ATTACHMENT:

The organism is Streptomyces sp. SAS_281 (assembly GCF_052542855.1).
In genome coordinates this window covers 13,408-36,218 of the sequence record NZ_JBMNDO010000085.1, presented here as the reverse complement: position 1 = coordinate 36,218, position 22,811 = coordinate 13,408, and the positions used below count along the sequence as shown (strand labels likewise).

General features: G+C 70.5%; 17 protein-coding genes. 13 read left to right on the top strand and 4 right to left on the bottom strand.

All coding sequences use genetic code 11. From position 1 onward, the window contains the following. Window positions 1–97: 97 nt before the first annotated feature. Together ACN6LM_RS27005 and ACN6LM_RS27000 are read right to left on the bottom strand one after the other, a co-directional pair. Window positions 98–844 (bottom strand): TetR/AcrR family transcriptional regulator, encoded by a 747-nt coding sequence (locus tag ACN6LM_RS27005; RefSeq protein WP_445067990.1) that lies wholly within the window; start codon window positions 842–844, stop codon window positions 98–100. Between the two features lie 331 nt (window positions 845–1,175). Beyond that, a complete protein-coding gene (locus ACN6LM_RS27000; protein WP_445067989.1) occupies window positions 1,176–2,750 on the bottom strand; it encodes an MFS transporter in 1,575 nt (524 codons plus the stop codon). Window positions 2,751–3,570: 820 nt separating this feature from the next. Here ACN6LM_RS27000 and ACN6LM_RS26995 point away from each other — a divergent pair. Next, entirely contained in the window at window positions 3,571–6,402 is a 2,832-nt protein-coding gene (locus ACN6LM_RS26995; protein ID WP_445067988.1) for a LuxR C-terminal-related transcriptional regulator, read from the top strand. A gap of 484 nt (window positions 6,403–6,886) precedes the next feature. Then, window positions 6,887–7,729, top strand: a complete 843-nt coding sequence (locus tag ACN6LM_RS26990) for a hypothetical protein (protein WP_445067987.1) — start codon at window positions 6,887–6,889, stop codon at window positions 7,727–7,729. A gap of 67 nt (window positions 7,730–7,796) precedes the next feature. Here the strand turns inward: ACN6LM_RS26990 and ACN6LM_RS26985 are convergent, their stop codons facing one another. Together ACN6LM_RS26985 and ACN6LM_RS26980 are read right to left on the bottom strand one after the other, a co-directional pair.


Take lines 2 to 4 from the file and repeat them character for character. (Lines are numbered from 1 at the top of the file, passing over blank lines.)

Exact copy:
In genome coordinates this window covers 13,408-36,218 of the sequence record NZ_JBMNDO010000085.1, presented here as the reverse complement: position 1 = coordinate 36,218, position 22,811 = coordinate 13,408, and the positions used below count along the sequence as shown (strand labels likewise).

General features: G+C 70.5%; 17 protein-coding genes. 13 read left to right on the top strand and 4 right to left on the bottom strand.

All coding sequences use genetic code 11. From position 1 onward, the window contains the following. Window positions 1–97: 97 nt before the first annotated feature. Together ACN6LM_RS27005 and ACN6LM_RS27000 are read right to left on the bottom strand one after the other, a co-directional pair. Window positions 98–844 (bottom strand): TetR/AcrR family transcriptional regulator, encoded by a 747-nt coding sequence (locus tag ACN6LM_RS27005; RefSeq protein WP_445067990.1) that lies wholly within the window; start codon window positions 842–844, stop codon window positions 98–100. Between the two features lie 331 nt (window positions 845–1,175). Beyond that, a complete protein-coding gene (locus ACN6LM_RS27000; protein WP_445067989.1) occupies window positions 1,176–2,750 on the bottom strand; it encodes an MFS transporter in 1,575 nt (524 codons plus the stop codon). Window positions 2,751–3,570: 820 nt separating this feature from the next. Here ACN6LM_RS27000 and ACN6LM_RS26995 point away from each other — a divergent pair. Next, entirely contained in the window at window positions 3,571–6,402 is a 2,832-nt protein-coding gene (locus ACN6LM_RS26995; protein ID WP_445067988.1) for a LuxR C-terminal-related transcriptional regulator, read from the top strand. A gap of 484 nt (window positions 6,403–6,886) precedes the next feature. Then, window positions 6,887–7,729, top strand: a complete 843-nt coding sequence (locus tag ACN6LM_RS26990) for a hypothetical protein (protein WP_445067987.1) — start codon at window positions 6,887–6,889, stop codon at window positions 7,727–7,729. A gap of 67 nt (window positions 7,730–7,796) precedes the next feature. Here the strand turns inward: ACN6LM_RS26990 and ACN6LM_RS26985 are convergent, their stop codons facing one another. Together ACN6LM_RS26985 and ACN6LM_RS26980 are read right to left on the bottom strand one after the other, a co-directional pair.